Ram Mandir: Advani Came and Saw, but Can Modi Conquer Hindu Triumphalism?

The challenge for Narendra Modi now is that he must refurbish a spent weapon and turn it into an election winner.

4 min read
Hindi Female

As they drove away from the ruins of the demolished Babri Masjid on 6 December 1992, the man who began it all, LK Advani, is believed to have told his now deceased close aide Pramod Mahajan in a morose voice, "They have destroyed my movement.’’

Advani’s candid assessment of the political hit that the Bharatiya Janata Party's (BJP) most potent issue took that fateful day was revealed many years later by veteran journalist Vir Sanghvi in his blog Ask Vir.

The tumultuous events that followed the demolition proved Advani prophetic. A year later, the BJP lost the Assembly Elections in the three Northern states of UP, Madhya Pradesh, and Rajasthan.

The Ram temple issue went on the back burner as Advani was replaced by the consensual figure of Atal Behari Vajpayee whose wider acceptability led the BJP out of "majestic isolation’’ consequent to the demolition into an era of coalition politics which brought it to power as head of an alliance government.

Ram Mandir: How BJP Revived a Forgotten Issue

It's status remained unchanged even as Narendra Modi took the BJP to new heights with a full majority in 2014. The temple found but a cursory two-line mention in the party manifesto that year as Modi swept on the twin planks of "sab ka saath sab ka vikas’’ and "acche din’’.

Three decades later, the wheel has come full circle.

Bereft of a new forward-looking agenda to win a third term, Modi’s BJP has turned to the past and is seeking to resurrect an issue that Advani’s BJP had shelved fearing it had lost popular traction after the demolition of the mosque.

The challenge for Modi now is that he must refurbish a spent weapon and turn it into an election winner. It’s a tough call but every organisation associated with the temple – the Ram Mandir Trust, the BJP, the RSS, the VHP, and all its affiliates – has thrown itself into a vigorous effort to make the 22 January inauguration of the temple into 'The Greatest Show on Earth'.

Can Modi Take Credit for Advani’s Initiative?

There’s an element of desperation in the way in which their workers and supporters are going from neighbourhood to neighbourhood across the country to organise yatras and meetings, schedule kirtans and artis to coincide with the consecration of the Ram Lalla idol, publicise Ram Dhun mobile tunes and plaster every nook and cranny with posters and saffron flags.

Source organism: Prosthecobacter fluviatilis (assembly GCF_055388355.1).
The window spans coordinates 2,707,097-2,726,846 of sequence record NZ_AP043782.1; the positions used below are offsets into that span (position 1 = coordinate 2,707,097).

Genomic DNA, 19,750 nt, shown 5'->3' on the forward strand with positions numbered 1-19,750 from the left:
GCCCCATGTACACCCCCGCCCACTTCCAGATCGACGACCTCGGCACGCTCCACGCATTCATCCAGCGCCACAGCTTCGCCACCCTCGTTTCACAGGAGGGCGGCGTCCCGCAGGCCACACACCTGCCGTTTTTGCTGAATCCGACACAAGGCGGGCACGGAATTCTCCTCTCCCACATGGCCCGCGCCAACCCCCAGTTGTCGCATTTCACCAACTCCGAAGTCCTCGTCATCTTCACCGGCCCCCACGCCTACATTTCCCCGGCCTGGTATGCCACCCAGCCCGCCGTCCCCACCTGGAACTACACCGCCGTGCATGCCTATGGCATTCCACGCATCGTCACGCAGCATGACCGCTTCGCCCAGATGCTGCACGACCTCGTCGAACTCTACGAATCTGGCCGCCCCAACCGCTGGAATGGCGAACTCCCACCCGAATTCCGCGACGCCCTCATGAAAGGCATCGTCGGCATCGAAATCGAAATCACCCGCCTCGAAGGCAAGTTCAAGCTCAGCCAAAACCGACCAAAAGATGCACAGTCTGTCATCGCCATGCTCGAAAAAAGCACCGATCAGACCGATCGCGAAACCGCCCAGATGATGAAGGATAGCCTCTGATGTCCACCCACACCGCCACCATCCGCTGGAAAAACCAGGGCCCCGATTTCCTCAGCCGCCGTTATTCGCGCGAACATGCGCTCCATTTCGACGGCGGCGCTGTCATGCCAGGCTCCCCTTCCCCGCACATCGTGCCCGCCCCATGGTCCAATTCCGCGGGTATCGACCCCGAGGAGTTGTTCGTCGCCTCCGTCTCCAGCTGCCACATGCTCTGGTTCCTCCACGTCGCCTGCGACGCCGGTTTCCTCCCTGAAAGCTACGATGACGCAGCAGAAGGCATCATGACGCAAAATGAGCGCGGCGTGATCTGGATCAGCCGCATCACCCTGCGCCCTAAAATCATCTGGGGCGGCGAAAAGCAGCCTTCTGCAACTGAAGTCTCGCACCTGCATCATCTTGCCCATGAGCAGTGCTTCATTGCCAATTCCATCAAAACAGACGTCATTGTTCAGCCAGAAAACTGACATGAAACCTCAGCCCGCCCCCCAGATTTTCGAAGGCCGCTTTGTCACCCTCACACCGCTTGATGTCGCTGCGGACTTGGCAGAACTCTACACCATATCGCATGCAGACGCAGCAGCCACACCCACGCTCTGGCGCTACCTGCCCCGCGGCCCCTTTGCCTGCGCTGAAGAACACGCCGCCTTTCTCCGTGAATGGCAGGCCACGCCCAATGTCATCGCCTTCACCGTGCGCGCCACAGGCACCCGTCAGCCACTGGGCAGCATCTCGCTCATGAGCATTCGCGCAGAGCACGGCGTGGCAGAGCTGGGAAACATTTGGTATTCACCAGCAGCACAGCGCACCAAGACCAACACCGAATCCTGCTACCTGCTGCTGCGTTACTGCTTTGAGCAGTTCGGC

Modi is canny enough to understand that the same card cannot be played twice. He has added new layers to the mandir plank and stamped it with his individual imprint to erase the last vestiges of an Advani recall.

Where Advani’s movement was fraught with communal and polarising sentiments against the mosque as a symbol of Muslim oppression, Modi hopes to turn the inauguration into a celebration of Hindu reclaim with the emphasis that it is happening under his watch.

Everybody loves a festival. Modi’s team of event managers intends to turn 22 January into a second Diwali, a homecoming for the infant Ram no less important than the return of the adult to his throne in Ayodhya.

Inauguration Divides Sects; Modi Doesn’t Seem Worried

Ironically, while Advani succeeded in dividing Hindus and Muslims with his mandir movement, Modi has split not just the political class but Hindu seers and saints as well.

Most political parties, notably the Congress whose leader Rajiv Gandhi was responsible for opening the locks to the mosque and turning it into a makeshift Ram temple, are boycotting the event.

The reaction of the Opposition is hardly surprising. From a land dispute between the Wakf Board which claimed the mosque and the Nirmohi Akhada which was the original litigant, the Ram mandir became the BJP’s main political plank after a resolution passed by the party in Palampur in 1987.

The promise to construct a "grand temple’’ in Ayodhya has been in every election manifesto of the party since.

What is surprising is the reaction of the shankaracharyas who head the four main Hindu peeths and the Nirmohi Akhada. All have expressed concerns that the temple inauguration and the consecration of the idol are not being done in accordance with Hindu traditions and rituals.

Modi doesn’t seem unduly worried by the criticism. The boycott by the Opposition feeds into his narrative that these parties are 'anti-Hindu'. The concerns of the seers and saints have been dismissed by the Temple Trust Secretary and VHP leader Champat Rai as nitpicking.

If religion is the opiate of the masses, Modi feels he is keeping his Hindu constituency happy with temples and revadis in the form of labharthi schemes.

Modi’s Spate of Religious Conquests

The Ram Mandir is an example of Modi’s "guarantee’’. Work is underway to reclaim two more mosques, one at the Shahi Idgah in Mathura for a Krishna Janmabhoomi temple and the other is the Gyanvapi Mosque in Varanasi. More Modi guarantees.

He just has to keep the tempo going till the elections to prove his erstwhile mentor Advani wrong. The question is can he maintain the momentum till the summer? And will the voters overlook his inability to fulfill his promises on the economic front, particularly job creation?

We will know in May 2024.

(Arati R Jerath is a Delhi-based senior journalist. She tweets @AratiJ. This is an opinion piece and the views expressed above are the author’s own. The Quint neither endorses nor is responsible for the same.)

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